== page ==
Stanley Howard Knowles (N.D.P. House Leader; Whip of the N.D.P.)
New Democratic Party
Mr. Stanley Knowles (Winnipeg North Centre):
Mr. Speaker, I am sure we all noted with interest this afternoon the statement of the Prime Minister (Mr. Pearson) that nothing would please him better than to be here at ten o'clock tonight. I understand that he is busy and not able to be here. I trust that the minister who will reply for him will be in a position to give a clear answer to the question which I have posed on two or three occasions.
The question I asked the Prime Minister last Thursday, which was not allowed on orders of the day and is therefore on the late show for tonight, had to do with the statement made on two or three occasions by the Minister of National Health and Welfare (Mr. MacEachen) to the effect that medicare payments would begin on July 1, 1967. In the light of that assertion by the minister, therefore, I have asked the government to give us an indication as to the date by which medicare legislation would have to be enacted in order to make this possible.
Now, Mr. Speaker, let me make quite clear what it is I am trying to get at. I am not posing a legal question or, as Mr. Speaker suggested last Thursday, seeking an interpretation of a statute. After all, there is no statute yet with respect to this matter. What
February 21, 1966 COMMONS
I am trying to do, and the Minister of National Health and Welfare will not be surprised at my trying to do this, is to pin the government down as to when it is going to act on this important measure.
There is not the time to go over the history of the Liberal Party with regard to health insurance or medicare. It dates back to a period before the Minister of National Health and Welfare was born. In fact for 47 years we have been waiting for action on this matter. More particularly in the last few years the Liberal Party, under the present Prime Minister, has been talking very aggressively about medicare. Last July we had four pretty good principles laid down and we were told these would be the underlying principles of the medicare legislation to be introduced by this government. It was, of course, promised categorically in the last election campaign, and it was mentioned in the Speech from the Throne on January 18 of this year.
But in this session, when we have tried to get a clear statement from the Prime Minister or from the Minister of National Health and Welfare as to when this legislation is going to be before us, we have been given a very general kind of answer. We are told it is hoped it will be brought before us at this session. We are are told the government's position is still the same as it was in the Speech from the Throne, that it intends to go ahead with the legislation.
I see the Minister of National Health and Welfare is here. He knows that for the government's own sake this is not good enough. This kind of general promise that it will be done if possible, this general statement that we hope to have it done, that is the kind of thing that leads to one session after another going by without action taking place. The minister knows how difficult it was to get him to introduce the labour code. When he did bring it in there were two things omitted, the fair wages and hours of labour amendments and a safety code. He knows how difficult it was to get the government to bring forward the Canada Pension Plan. I submit that what we need from this government, for the sake of the people of Canada, what the government needs to do for its own sake, is to give us a timetable and tell us when it intends to put medicare on the order paper. The government should tell us whether it is its intention that this session shall continue until medicare legislation is enacted. If not, let us all know that it is just so much talk.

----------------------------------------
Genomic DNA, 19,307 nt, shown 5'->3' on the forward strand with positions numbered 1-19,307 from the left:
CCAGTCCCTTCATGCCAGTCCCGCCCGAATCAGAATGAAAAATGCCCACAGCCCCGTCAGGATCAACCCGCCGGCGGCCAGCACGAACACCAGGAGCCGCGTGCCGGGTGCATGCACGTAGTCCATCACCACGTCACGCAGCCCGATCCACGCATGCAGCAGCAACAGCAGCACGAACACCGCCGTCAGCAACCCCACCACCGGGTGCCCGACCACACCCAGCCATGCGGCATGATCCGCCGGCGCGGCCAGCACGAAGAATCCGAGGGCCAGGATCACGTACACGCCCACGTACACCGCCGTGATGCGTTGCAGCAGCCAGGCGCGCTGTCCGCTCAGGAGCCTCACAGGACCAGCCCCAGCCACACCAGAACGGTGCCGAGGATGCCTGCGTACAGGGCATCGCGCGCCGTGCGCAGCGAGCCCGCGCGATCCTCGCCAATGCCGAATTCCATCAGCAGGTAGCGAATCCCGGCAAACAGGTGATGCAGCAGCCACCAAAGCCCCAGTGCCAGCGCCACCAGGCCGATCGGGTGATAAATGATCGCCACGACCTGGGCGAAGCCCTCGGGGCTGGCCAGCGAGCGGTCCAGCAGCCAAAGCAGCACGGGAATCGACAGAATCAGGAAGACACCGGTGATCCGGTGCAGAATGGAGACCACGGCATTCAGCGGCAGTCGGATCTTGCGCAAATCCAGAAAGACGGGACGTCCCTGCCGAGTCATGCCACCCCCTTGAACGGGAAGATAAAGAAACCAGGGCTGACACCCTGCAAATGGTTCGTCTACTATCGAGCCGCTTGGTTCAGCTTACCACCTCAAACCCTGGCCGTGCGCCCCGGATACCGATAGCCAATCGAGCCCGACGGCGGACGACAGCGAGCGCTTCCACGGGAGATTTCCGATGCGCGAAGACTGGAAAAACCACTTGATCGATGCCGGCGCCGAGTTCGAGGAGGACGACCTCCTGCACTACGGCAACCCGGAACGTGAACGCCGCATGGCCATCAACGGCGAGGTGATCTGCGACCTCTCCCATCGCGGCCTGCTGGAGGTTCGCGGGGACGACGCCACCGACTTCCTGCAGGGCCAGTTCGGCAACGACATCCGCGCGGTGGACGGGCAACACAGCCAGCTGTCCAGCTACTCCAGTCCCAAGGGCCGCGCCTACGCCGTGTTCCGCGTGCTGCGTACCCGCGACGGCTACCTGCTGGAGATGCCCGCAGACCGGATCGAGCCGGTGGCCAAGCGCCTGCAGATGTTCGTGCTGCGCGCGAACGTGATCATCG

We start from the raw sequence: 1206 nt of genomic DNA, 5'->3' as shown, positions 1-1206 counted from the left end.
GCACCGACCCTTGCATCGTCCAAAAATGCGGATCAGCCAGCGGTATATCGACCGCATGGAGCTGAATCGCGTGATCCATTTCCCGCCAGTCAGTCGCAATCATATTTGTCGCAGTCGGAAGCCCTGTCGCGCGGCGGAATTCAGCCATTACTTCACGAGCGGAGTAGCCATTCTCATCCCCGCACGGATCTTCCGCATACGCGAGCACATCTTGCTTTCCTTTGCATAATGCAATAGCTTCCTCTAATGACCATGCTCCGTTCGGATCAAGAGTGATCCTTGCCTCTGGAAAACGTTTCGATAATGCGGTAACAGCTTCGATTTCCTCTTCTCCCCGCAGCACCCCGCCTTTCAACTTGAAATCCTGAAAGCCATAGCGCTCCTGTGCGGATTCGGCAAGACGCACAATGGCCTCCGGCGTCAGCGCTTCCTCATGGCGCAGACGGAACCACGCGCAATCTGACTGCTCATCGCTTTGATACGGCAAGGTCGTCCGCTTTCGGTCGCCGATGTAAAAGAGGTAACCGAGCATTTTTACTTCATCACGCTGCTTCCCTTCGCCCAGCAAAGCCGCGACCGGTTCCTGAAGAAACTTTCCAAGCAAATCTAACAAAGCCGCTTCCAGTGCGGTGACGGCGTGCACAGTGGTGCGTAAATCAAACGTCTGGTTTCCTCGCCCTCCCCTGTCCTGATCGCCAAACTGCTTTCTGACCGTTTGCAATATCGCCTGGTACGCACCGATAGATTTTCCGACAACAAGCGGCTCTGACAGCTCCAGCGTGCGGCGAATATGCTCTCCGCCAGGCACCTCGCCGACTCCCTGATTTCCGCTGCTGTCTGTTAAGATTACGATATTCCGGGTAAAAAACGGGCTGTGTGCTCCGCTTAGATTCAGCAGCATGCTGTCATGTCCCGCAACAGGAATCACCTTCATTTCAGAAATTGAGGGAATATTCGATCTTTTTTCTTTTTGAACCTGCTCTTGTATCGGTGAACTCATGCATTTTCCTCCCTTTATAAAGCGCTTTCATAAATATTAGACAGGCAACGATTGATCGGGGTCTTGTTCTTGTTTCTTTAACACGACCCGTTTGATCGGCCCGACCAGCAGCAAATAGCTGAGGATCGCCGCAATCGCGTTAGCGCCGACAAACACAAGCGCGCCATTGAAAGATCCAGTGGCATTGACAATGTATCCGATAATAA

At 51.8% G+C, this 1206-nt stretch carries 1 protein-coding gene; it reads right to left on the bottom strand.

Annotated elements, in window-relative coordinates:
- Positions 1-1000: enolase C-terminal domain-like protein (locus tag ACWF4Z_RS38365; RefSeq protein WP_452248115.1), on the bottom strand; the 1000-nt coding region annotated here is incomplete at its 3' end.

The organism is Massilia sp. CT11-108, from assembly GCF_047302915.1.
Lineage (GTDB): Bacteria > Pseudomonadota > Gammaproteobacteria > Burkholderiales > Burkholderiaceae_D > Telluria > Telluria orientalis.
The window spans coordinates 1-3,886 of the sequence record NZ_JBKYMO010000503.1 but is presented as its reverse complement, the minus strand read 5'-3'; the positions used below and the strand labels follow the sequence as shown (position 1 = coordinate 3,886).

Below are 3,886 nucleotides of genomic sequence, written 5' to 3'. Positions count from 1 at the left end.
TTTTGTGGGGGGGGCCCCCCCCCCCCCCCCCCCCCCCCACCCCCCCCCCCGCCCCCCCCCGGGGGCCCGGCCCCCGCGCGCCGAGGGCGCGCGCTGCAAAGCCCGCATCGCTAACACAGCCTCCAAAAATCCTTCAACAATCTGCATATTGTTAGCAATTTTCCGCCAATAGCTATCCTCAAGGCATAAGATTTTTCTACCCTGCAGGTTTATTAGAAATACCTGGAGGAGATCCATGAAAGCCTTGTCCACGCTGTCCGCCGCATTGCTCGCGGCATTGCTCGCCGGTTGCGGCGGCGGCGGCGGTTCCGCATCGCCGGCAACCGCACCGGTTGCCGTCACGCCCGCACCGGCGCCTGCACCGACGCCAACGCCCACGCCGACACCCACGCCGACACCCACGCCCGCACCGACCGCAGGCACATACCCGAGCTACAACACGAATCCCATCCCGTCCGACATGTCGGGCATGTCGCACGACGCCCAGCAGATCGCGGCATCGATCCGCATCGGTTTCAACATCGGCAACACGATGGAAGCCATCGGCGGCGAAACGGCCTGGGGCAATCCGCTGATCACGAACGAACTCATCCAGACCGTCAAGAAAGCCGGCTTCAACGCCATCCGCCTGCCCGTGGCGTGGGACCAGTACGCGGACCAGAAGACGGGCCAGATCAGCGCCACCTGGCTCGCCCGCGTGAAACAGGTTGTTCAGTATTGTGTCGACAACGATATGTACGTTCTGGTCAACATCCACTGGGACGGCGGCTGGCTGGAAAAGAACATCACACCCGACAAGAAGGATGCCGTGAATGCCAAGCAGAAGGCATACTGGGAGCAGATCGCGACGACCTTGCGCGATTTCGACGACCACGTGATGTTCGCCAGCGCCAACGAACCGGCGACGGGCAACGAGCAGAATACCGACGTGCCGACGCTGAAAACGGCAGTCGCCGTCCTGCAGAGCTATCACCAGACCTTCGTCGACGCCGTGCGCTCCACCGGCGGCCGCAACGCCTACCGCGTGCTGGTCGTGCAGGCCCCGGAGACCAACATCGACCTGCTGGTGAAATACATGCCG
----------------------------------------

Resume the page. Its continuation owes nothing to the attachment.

Proceedings on Adjournment Motion
I ask the Minister of National Health and Welfare, when answering for the Prime Minister on this question, not to skirt around it, not to talk about the legal difficulties of fixing a date so many months ahead of July 1, 1967. I ask him to take this house, to take the country, into his confidence and tell us precisely what the government's plans are with respect to medicare. Surely the government itself must have a plan for getting it on the order paper some time in 1966 and for getting it passed by some specific date in 1966.
[DOT] (10:10 p.ra.)
We hear a great deal from the government house leader about the desirability of planning the session and timetabling our work. The time to plan things and to timetable our work is not when we get into some crisis. The time to do it is in advance.
Therefore, I give the Minister of National Health and Welfare tonight a golden opportunity. I hope he will seize it and will tell us when medicare will be put on the order paper, and by what date the government feels it must be passed in order that the promise to have it in effect by July 1, 1967, can be implemented without fail.